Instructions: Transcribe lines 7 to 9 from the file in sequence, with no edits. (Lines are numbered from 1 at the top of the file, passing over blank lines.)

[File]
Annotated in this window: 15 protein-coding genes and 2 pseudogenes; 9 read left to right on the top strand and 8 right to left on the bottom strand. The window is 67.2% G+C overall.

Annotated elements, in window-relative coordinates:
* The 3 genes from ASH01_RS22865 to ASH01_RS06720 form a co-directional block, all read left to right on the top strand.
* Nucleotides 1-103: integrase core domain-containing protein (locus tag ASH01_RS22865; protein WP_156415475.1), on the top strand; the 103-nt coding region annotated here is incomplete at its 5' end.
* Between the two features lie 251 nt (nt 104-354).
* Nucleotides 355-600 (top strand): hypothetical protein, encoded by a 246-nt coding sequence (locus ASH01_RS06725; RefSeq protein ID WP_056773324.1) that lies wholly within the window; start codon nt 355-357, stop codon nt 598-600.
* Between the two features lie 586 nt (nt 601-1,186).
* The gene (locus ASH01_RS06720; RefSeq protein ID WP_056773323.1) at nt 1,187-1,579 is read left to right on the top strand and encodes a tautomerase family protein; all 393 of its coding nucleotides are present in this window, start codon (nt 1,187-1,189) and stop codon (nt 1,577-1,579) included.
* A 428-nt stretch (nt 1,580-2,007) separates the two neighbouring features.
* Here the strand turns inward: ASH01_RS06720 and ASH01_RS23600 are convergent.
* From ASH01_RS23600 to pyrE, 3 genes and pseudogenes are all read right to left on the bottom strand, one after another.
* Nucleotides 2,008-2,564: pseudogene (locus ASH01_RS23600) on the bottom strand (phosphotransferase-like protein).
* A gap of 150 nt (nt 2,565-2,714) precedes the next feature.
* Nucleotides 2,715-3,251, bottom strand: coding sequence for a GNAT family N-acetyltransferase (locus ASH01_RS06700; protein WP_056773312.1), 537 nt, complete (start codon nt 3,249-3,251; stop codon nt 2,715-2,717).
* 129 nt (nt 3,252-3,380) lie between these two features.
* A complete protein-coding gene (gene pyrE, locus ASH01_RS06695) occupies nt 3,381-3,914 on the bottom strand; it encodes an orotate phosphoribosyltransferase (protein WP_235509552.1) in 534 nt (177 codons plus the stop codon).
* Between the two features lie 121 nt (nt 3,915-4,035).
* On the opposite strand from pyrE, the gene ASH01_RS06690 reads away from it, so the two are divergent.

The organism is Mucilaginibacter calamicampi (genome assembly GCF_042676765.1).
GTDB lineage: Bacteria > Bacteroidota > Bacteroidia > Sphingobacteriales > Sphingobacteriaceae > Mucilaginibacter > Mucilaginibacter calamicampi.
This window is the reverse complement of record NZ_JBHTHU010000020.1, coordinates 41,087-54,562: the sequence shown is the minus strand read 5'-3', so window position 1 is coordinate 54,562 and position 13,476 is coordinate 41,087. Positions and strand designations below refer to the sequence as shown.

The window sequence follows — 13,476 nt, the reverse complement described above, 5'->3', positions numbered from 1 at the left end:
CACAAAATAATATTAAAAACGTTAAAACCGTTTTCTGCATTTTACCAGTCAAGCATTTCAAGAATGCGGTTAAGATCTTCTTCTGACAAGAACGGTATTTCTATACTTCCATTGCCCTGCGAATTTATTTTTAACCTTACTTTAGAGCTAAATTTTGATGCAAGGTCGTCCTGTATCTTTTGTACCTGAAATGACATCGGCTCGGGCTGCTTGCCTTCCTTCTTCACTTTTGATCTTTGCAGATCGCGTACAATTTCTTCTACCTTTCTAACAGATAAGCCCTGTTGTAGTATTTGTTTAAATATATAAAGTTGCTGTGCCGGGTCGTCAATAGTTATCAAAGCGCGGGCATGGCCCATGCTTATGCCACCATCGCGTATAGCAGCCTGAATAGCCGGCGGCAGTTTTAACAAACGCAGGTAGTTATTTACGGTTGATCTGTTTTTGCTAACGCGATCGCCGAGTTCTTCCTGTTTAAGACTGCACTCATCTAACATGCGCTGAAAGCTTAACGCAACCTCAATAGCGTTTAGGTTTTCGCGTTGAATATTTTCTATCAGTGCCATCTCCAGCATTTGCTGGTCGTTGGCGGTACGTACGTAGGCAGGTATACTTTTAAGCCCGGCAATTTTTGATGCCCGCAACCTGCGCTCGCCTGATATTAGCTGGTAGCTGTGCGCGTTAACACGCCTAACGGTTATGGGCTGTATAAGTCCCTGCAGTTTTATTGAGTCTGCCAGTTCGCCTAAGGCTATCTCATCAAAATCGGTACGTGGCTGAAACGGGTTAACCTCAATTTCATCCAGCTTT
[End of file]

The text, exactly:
* Between the two features lie 586 nt (nt 601-1,186).
* The gene (locus ASH01_RS06720; RefSeq protein ID WP_056773323.1) at nt 1,187-1,579 is read left to right on the top strand and encodes a tautomerase family protein; all 393 of its coding nucleotides are present in this window, start codon (nt 1,187-1,189) and stop codon (nt 1,577-1,579) included.
* A 428-nt stretch (nt 1,580-2,007) separates the two neighbouring features.